CEO Somsak Chataweesak said that the company two months ago laid off about 150 workers, which are almost half of the workforce.
The lay-offs were made after the company cut overtime four and five months ago to reduce the problem of overstocking.
The company's factory, located on Chan Road in Bangkok's Yan Nawa district, currently runs operations until 5pm every working day, down from 11pm previously.
"We have seen a drop in orders from major Crocodile markets including Singapore, Japan and Taiwan, which have been hit by the global economic crisis. Some have shifted their purchase orders to other countries such as China and Vietnam, which are able to produce the apparel at less cost," said Somsak.
Chattaweekij currently exports licensed Crocodile apparel to five markets in the region, which contribute about 30 per cent of sales. The number of export markets however declined from eight countries previously.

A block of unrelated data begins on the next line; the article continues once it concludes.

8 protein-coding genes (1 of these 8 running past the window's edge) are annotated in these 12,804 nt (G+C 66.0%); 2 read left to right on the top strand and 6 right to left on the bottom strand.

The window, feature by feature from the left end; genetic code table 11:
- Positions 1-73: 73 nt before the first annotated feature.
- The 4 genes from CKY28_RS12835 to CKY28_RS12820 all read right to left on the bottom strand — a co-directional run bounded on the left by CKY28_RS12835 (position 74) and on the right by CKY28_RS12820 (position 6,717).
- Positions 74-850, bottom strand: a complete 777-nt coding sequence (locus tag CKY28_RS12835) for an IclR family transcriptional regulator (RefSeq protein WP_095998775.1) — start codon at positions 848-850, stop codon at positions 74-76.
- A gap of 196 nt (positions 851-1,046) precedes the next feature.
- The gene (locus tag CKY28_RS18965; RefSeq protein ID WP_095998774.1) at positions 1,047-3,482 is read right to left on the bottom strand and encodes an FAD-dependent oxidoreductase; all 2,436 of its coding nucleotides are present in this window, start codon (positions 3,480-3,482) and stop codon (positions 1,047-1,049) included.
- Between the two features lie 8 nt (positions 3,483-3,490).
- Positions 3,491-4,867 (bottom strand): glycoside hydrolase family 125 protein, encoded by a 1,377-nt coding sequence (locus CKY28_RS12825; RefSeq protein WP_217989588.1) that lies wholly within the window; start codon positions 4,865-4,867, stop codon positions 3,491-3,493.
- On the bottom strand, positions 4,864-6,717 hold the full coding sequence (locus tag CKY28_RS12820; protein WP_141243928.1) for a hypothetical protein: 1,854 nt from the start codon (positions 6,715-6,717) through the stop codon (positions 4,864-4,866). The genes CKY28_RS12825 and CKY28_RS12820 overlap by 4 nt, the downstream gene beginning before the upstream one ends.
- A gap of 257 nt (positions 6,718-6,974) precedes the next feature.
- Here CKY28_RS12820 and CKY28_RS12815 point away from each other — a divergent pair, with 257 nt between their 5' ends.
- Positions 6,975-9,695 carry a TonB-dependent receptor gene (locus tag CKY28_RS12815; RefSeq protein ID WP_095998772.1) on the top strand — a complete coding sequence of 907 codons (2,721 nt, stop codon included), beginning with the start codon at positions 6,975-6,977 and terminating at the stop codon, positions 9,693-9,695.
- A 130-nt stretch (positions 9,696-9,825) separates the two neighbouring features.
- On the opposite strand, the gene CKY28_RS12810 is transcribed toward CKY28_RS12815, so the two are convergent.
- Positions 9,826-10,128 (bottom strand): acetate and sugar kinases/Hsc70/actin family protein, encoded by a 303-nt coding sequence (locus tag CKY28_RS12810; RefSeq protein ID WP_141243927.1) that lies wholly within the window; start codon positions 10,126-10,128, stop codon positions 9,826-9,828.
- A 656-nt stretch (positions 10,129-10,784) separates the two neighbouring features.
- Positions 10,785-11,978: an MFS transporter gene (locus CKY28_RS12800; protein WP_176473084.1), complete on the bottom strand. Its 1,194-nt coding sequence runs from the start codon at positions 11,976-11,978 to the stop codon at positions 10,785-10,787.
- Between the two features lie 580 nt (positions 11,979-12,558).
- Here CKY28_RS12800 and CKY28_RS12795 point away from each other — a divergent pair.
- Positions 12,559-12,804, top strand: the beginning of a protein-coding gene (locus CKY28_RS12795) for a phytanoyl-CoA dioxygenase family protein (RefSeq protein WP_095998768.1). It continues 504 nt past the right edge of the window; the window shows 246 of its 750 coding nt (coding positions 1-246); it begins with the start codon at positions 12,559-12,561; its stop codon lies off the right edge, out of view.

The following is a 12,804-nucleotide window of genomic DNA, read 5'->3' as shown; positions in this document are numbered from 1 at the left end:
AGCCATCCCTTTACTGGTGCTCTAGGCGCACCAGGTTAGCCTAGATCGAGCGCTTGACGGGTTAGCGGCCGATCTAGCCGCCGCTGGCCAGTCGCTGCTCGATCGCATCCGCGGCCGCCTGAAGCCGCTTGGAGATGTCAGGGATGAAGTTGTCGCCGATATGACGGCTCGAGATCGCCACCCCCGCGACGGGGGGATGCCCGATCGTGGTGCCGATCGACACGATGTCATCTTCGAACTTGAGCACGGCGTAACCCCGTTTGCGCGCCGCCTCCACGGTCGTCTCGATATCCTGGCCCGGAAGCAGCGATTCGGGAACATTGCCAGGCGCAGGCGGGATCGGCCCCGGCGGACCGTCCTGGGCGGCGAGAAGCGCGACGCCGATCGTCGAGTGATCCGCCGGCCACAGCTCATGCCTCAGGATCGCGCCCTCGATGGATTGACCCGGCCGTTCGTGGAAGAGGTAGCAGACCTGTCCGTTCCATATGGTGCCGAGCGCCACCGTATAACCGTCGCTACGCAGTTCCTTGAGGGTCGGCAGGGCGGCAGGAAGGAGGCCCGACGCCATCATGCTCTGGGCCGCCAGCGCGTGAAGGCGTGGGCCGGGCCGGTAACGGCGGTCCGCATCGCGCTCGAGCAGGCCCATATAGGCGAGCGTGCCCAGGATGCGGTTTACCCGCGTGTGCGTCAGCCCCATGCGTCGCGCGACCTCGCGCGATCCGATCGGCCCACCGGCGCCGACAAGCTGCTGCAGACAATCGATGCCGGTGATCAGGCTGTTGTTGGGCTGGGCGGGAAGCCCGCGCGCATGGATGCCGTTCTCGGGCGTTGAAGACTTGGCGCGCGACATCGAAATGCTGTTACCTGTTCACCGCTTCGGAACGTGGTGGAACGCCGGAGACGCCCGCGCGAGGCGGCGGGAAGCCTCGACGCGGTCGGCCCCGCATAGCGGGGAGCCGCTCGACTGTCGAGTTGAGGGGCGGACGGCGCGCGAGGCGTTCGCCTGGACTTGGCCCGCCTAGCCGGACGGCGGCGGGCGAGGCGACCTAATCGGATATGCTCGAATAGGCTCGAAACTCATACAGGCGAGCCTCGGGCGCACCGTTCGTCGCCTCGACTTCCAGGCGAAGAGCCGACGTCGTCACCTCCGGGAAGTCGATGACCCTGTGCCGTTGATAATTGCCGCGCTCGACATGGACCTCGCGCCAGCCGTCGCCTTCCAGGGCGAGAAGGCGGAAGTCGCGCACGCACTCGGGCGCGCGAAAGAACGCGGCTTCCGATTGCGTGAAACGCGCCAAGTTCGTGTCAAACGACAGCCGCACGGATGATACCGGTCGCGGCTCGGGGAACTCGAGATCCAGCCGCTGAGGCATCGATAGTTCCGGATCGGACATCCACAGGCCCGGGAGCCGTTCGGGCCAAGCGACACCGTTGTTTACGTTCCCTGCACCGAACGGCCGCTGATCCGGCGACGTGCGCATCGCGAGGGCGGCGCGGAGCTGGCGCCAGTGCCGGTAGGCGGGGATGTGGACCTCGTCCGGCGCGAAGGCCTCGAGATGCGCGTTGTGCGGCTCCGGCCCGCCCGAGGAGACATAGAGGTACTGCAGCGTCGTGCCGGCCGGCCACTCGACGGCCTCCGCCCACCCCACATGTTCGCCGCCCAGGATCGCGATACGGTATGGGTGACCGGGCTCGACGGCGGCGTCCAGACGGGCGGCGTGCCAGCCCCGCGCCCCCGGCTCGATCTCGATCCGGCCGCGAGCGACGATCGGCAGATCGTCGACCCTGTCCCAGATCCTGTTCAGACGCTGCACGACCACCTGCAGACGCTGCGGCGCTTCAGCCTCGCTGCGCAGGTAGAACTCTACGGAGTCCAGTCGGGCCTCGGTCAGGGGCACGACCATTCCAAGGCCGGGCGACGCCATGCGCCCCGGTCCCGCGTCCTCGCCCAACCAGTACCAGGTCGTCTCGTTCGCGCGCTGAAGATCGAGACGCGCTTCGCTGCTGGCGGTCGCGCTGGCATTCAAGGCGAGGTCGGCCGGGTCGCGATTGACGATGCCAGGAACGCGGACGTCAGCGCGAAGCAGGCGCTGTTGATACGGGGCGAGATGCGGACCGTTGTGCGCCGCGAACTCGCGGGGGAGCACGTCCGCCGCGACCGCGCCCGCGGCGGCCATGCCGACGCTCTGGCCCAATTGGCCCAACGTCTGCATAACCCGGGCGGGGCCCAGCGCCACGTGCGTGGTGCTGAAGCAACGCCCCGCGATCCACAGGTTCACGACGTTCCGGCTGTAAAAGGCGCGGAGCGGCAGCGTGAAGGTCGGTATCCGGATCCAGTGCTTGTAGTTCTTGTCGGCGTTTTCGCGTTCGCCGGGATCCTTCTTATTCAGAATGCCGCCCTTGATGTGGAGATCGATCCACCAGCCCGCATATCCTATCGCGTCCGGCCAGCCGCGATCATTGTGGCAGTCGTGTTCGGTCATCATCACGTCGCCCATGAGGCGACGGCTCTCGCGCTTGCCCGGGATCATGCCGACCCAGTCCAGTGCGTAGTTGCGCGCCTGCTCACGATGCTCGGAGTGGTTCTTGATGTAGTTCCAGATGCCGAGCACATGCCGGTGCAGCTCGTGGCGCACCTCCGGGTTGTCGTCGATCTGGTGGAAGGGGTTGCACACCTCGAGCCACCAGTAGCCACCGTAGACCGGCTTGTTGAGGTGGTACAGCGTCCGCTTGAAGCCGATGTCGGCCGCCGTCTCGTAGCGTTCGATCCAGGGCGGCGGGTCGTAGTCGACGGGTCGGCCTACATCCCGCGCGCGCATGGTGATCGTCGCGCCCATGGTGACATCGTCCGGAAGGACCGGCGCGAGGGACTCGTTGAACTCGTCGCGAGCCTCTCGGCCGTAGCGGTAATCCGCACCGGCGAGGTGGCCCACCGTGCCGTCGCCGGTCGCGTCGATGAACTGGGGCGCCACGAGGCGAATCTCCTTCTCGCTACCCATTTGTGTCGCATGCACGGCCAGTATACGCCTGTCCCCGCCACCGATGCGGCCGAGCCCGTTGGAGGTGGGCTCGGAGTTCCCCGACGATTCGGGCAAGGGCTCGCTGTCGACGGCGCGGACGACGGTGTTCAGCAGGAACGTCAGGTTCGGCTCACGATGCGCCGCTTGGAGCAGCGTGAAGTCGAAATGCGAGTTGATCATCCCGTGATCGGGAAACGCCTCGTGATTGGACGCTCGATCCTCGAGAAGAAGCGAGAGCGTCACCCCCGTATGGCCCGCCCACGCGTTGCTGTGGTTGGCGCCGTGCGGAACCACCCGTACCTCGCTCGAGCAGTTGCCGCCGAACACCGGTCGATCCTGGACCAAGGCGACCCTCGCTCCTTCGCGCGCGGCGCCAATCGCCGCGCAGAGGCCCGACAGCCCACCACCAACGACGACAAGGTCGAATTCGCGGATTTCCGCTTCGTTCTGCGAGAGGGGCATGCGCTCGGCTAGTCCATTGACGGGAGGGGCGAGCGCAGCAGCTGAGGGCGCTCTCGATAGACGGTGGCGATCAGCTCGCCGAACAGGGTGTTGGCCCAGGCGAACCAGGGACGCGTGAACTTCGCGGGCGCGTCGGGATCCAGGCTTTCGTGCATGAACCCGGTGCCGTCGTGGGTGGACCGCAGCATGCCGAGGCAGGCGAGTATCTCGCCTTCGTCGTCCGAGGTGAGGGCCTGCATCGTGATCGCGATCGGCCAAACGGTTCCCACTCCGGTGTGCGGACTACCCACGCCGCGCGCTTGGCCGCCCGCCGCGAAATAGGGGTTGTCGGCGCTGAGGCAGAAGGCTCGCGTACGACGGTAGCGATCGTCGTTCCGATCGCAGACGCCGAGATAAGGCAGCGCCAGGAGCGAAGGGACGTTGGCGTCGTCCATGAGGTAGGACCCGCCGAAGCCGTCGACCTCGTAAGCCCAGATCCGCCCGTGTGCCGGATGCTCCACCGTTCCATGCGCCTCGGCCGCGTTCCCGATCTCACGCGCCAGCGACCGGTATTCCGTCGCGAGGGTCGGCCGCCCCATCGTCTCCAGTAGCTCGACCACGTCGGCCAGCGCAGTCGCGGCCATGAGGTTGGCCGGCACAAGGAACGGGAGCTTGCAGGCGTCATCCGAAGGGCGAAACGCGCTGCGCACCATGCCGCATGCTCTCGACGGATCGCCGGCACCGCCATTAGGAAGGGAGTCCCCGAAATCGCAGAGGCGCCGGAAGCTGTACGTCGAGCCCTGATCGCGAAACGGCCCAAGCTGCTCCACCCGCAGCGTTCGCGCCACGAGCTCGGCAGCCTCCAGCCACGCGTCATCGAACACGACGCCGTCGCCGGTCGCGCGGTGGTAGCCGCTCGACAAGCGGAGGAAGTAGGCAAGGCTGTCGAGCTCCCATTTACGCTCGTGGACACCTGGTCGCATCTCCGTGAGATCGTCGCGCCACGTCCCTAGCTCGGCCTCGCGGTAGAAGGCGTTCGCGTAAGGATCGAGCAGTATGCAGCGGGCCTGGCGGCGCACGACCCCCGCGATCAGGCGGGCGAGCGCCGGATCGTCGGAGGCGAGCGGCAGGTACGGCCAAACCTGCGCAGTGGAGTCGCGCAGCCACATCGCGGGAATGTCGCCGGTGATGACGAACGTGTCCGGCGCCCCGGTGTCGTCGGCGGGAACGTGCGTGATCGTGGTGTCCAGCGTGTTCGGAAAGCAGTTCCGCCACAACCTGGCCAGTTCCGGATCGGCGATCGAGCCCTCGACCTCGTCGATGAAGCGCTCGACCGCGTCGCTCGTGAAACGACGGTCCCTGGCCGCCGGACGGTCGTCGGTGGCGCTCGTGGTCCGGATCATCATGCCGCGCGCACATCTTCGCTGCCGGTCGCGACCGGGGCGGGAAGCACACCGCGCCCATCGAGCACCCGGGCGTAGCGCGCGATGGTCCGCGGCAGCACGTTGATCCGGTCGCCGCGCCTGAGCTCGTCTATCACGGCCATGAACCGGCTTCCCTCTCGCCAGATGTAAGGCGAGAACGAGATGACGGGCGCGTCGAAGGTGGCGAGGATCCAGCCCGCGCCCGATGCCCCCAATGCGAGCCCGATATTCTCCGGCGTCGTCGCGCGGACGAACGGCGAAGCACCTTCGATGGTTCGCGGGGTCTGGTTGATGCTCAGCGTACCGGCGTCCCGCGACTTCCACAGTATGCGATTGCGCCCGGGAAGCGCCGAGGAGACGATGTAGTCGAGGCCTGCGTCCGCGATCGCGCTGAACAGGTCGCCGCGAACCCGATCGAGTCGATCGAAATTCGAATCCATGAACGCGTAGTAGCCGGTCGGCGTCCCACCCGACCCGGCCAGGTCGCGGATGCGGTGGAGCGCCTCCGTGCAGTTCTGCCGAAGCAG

"We have seen a 30- to 40-per-cent drop in domestic sales, and the plunge is beyond that for exports," said Somsak. He said the factory currently shouldered stock of Crocodile apparel worth between Bt300 million and Bt400 million. A hard sales campaign will be made domestically to reduce the stock burden.
"We have set our domestic sales to reach about Bt300 million this year," said Somsak, admitting that the actual sales might far below the target due to the turmoil in the local economy. The company has achieved only Bt40 million in domestic sales so far this year.
Tan Hian-tsin, founder of Singaporean-based Crocodile International, said despite the global economic difficulties, Crocodile apparel still enjoyed growth of between 5 per cent and 6 per cent every year. Some new markets, such as China and India, are doing quite better than other markets.
"We have seen double growth in China. In India, the sales are coming up very fast," said Tan, who came to Bangkok yesterday to donate 600 wheelchairs to foundations in Thailand.